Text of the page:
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Last week I ordered a couple essentials from Amazon: cat food and hairspray. I order a lot of stuff from Amazon, a lot. They know who I am and where to find me. As does the clown who signed me up for Us Magazine ~ thanks a lot, dingdong. I don’t want it, I’m not interested in celebs, and it’s going straight to the trash. No one better bill me for it either! (Okay fine, I have been glancing through it, under protest. It’s very shiny.)

Anyway, I forgot my essentials were scheduled to arrive on Sunday because I was so wrapped up in watching The Big Game, as one does. But yesterday I thought, hey, where’s my stuffs? So, I did the tracky thing and lo found an exception. Amazon outsourced my delivery to USPS, who couldn’t get in.

Let’s think about this for a moment. The actual U.S. Post Office, who delivers my actual mail (rain or shine), didn’t know how to get into my apartment complex. WTF? How do they deliver my real mail then? No problem, I figured, I have an account with them, so I will contact them, give them my gate code (idiots), so they can redeliver.

Nope, nope, nope. Can’t do that. Only the sender can intercept. I could be some weirdo trying to steal someone else’s cat food and hairspray in the middle of the delivery. With my own log-in credentials where they have my real name, address, etc, and I’d be at risk of a felony for committing mail fraud. To steal cat food and hairspray. Yes, that could happen and the Post Office isn’t taking any chances. Can’t contact Amazon to give them the gate code to give to USPS because the transaction is now out of their hands. All gone, wheee!

The only thing for me to do is wait and see what happens. Either the USPS buttheads will redeliver my package properly or they’ll return it to Amazon, at which time I can ask them to use another delivery service, or pick it up myself at one of their stations. Luckily however on Monday (yesterday) the next USPS mailperson figured out how to get into my apartment complex (miracle!) and delivered my package.

I received an email notice at noon that my package had been “left with an individual.” An individual? What? Why? Who? I don’t even know any of my neighbors. Would I have to knock on doors saying, “Excuse me sir do you haz my cat food and hairspray?” Was not looking forward to this scenario. NOT AT ALL. Though it could be a romance novel cute meet… But this is real life, and I don’t meet men cutely, or in any way whatsoever. I just want my G.D. cat food and hairspray!

Why is life so hard? I want my mommy! Waaah!

In any case, I had to go out to dinner with friends last night and was forced to play a long complicated game that was sort of like… scrabble plus poker and… well, I can’t explain it, too weird, but it went on forever and I got home after 10PM… and guess what?

MY PACKAGE WAS RIGHT OUTSIDE MY DOOR!!!

What a week I’m having. And it’s only Tuesday.

 

Everything You Always Wanted to Know About Dukes…

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Jennifer Weiner has an interesting op-ed in the NYT celebrating sex ed via the romance novel. I’m ashamed to say that I’ve never read any of Ms. Weiner’s novels and I want to change that soon. I’ve put her memoir Hungry Heart on my wish list and will be grabbing some of her older novels as well. But in the meantime I enjoyed her article in the NYT, even though I didn’t agree with all of it.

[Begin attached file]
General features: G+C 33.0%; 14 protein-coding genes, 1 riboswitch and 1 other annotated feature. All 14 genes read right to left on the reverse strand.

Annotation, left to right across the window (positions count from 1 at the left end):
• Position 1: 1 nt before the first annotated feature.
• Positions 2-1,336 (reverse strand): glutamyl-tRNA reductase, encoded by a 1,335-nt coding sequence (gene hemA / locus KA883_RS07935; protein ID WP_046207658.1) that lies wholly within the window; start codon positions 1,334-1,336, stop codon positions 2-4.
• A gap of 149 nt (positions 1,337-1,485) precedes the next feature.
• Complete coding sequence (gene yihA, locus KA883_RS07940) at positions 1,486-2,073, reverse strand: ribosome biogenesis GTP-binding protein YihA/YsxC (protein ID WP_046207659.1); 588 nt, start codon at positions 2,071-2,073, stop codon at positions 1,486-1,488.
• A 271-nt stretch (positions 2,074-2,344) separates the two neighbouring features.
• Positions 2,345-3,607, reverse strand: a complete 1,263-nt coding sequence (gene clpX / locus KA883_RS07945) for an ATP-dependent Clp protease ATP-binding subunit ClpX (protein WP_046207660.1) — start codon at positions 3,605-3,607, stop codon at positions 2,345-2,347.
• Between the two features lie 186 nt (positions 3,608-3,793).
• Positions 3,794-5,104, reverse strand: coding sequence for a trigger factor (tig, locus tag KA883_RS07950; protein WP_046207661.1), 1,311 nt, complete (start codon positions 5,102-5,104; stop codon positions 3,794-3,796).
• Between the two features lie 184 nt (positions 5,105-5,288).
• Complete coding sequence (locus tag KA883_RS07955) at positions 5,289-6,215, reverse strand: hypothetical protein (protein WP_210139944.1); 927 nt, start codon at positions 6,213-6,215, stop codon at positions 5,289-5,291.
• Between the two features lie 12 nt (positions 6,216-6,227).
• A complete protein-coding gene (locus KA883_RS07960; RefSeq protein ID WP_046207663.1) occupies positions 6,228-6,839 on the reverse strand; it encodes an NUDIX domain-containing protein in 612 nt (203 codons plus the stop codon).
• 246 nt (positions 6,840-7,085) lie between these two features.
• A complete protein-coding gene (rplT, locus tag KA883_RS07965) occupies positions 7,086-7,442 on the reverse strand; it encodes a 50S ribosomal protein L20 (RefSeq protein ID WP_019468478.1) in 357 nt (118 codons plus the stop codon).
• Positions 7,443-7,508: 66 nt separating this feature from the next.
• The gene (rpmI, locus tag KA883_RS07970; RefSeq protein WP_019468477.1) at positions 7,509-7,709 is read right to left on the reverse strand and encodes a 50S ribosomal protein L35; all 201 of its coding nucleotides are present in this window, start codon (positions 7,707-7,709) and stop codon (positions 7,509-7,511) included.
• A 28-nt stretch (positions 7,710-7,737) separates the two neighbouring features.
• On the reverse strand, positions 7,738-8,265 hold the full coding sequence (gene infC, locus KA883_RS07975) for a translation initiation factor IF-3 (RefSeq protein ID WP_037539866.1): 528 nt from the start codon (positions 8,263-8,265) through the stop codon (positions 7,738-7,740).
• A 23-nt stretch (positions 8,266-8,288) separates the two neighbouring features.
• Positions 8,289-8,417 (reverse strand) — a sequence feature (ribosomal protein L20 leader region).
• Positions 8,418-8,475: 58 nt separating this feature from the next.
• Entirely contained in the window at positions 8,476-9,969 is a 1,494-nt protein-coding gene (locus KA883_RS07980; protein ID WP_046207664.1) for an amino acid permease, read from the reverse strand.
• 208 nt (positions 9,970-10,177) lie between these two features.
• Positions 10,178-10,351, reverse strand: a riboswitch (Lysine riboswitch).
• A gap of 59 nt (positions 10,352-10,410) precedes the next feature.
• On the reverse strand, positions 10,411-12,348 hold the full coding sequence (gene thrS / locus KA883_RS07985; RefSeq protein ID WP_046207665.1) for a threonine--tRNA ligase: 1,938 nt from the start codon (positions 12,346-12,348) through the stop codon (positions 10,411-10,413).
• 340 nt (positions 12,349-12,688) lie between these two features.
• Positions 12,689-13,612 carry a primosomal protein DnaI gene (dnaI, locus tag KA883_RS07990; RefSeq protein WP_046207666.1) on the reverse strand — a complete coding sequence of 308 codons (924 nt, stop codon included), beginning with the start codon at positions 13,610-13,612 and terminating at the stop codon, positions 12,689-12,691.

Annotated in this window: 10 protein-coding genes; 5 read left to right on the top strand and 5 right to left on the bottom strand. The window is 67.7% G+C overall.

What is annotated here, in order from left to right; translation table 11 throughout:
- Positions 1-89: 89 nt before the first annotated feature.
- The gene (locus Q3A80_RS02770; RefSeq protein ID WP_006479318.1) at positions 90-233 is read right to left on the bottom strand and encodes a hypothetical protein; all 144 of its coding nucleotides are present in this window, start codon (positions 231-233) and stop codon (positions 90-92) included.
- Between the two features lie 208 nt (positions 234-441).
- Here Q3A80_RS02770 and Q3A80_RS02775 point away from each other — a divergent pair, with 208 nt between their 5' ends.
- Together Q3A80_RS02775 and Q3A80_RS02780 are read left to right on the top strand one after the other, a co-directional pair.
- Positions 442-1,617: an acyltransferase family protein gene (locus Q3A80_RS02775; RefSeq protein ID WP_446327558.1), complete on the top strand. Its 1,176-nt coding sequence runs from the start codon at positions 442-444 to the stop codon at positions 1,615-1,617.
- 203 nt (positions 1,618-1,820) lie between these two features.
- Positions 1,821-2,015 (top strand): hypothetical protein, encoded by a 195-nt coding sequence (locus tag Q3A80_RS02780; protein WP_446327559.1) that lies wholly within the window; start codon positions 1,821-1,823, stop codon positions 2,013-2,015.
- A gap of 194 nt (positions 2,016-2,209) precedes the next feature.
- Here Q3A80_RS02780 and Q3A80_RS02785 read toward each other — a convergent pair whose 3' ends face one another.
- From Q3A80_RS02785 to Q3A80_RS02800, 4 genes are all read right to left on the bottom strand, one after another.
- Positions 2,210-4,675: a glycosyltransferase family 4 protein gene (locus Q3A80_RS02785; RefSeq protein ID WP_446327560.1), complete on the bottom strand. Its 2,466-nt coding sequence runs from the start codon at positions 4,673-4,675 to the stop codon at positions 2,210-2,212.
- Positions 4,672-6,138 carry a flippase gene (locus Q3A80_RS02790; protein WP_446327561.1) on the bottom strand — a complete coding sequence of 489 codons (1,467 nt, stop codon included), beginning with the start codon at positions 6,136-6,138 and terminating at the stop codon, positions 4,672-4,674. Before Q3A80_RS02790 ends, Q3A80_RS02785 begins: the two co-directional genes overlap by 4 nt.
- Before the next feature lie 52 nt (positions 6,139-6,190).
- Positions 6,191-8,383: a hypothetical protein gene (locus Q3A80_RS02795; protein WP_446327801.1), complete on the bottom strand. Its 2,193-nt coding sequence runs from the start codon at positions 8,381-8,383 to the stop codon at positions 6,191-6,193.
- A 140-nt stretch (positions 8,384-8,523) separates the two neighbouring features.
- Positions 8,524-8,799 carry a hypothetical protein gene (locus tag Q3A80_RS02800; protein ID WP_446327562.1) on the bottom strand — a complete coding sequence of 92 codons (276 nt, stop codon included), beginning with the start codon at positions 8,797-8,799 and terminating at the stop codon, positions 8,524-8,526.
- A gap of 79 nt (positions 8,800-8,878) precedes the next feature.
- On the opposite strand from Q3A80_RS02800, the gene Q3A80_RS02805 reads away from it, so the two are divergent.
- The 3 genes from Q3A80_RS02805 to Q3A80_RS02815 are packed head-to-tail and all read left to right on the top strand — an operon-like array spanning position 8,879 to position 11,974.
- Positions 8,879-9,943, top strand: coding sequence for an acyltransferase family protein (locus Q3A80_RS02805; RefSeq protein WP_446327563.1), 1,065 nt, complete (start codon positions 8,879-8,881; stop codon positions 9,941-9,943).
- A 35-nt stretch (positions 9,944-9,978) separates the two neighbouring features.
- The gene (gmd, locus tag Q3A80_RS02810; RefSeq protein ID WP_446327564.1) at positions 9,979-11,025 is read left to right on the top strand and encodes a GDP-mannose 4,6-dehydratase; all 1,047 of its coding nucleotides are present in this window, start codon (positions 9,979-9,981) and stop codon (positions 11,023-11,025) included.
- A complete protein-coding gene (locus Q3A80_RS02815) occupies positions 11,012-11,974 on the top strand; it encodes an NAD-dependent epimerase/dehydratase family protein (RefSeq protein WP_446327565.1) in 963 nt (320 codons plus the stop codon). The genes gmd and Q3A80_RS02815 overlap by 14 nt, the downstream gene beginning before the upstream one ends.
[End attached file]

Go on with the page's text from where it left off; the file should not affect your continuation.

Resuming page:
We’re on the same page with the idea that “what goes where” sex ed is necessary but not sufficient for young peeps and of course they will be curious for more information. They will search for it relentlessly. I definitely agree with Ms. Weiner that romance novels give a woman’s sexual satisfaction equal priority to a man’s. No fantasy duke or pirate or spy or CEO ever forgets to please his heroine in the bedroom (or wherever), multiple times. Ms. Weiner makes a good point that, unlike pr0n, romance novels describe complete scenes, including birth control (in contemporaries), various other awkward moments, and follow-up conversations.

Talking is important!

But romance novels, like so many forms of entertainment, focus mostly on fabulous looking characters with beautiful faces and perfect bodies. These are the kinds of people deserving of soul mates, true love, fantastic sex, and happily ever afters… this is the message insidiously drilled into our minds as soon as we’re able to read a book or watch a movie. Ms. Weiner quotes Jennifer Crusie in her article, and Ms. Crusie has given us plus-size heroines in several of her novels, but still they are gorgeous overweight women with great legs, lips, and hair, not the ordinary fat chicks you find shlumping around the supermarket. This is not to criticize ~ I lurve Ms. Crusie’s novels and they’re among my favorite romances. I am… JUST SAYING.

[I know some of you go into a peevey fit when peeps just say. Sorry about that.]

Point is, there’s a downside to young people (aka women let’s be honest cuz young men aren’t going to be reading Crusie et al) consuming the emotional content of their sex ed via romance novels. I should know. I was one.

On the bright side, people are still reading books.

The Overheard Confession

There are so many overused tropes in romance novels that if I see one in the blurb I’ll immediately lose interest in reading the book. Amnesia, mistaken ID, twins switching places, dukes pretending to be not-dukes, heiresses pretending to be not-heiresses, the jaded military man, the loner cowboy, the manic pixie dream girl, vampires, yada. One that you generally don’t get alerted to in the description but which sneaks in later is the overheard confession.

It goes like this. One of the protagonists, usually the heroine, will “confess” something, maybe her attraction to the hero, or something else incriminating, and he overhears it, or he hears part of it. He just so happens to walk past the room at the exact moment she says: “I poisoned my father so I wouldn’t have to marry my cousin Fenwick.” Naturally our hero misses the first part of what she says: “I can’t believe anyone would think I poisoned my father…”